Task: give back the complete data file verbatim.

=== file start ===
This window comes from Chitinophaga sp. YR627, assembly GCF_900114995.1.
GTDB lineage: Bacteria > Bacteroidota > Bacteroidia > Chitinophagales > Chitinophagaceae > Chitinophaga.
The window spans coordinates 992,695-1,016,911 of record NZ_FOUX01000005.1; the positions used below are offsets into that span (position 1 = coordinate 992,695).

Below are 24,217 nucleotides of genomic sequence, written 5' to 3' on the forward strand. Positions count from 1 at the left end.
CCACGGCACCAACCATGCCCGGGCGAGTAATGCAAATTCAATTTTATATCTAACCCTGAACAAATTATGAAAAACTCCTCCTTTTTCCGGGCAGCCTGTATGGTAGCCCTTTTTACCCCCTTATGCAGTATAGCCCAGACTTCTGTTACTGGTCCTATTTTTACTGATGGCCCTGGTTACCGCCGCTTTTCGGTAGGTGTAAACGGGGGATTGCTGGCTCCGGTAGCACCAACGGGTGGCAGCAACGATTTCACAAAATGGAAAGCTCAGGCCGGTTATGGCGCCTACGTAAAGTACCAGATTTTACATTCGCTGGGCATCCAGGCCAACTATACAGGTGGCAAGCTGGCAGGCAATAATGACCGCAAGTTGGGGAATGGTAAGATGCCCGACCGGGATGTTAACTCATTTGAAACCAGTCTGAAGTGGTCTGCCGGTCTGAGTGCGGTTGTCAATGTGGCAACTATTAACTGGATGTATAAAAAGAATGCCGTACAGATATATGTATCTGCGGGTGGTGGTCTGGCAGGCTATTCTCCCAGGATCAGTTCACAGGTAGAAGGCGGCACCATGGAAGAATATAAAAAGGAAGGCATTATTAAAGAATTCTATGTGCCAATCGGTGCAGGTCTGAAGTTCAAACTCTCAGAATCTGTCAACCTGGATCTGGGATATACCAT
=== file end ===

This window comes from Chitinophaga sp. YR627, assembly GCF_900114995.1.
GTDB lineage: Bacteria > Bacteroidota > Bacteroidia > Chitinophagales > Chitinophagaceae > Chitinophaga.
The window spans coordinates 992,695-1,016,911 of record NZ_FOUX01000005.1; the positions used below are offsets into that span (position 1 = coordinate 992,695).

Below are 24,217 nucleotides of genomic sequence, written 5' to 3' on the forward strand. Positions count from 1 at the left end.
CCACGGCACCAACCATGCCCGGGCGAGTAATGCAAATTCAATTTTATATCTAACCCTGAACAAATTATGAAAAACTCCTCCTTTTTCCGGGCAGCCTGTATGGTAGCCCTTTTTACCCCCTTATGCAGTATAGCCCAGACTTCTGTTACTGGTCCTATTTTTACTGATGGCCCTGGTTACCGCCGCTTTTCGGTAGGTGTAAACGGGGGATTGCTGGCTCCGGTAGCACCAACGGGTGGCAGCAACGATTTCACAAAATGGAAAGCTCAGGCCGGTTATGGCGCCTACGTAAAGTACCAGATTTTACATTCGCTGGGCATCCAGGCCAACTATACAGGTGGCAAGCTGGCAGGCAATAATGACCGCAAGTTGGGGAATGGTAAGATGCCCGACCGGGATGTTAACTCATTTGAAACCAGTCTGAAGTGGTCTGCCGGTCTGAGTGCGGTTGTCAATGTGGCAACTATTAACTGGATGTATAAAAAGAATGCCGTACAGATATATGTATCTGCGGGTGGTGGTCTGGCAGGCTATTCTCCCAGGATCAGTTCACAGGTAGAAGGCGGCACCATGGAAGAATATAAAAAGGAAGGCATTATTAAAGAATTCTATGTGCCAATCGGTGCAGGTCTGAAGTTCAAACTCTCAGAATCTGTCAACCTGGATCTGGGATATACCAT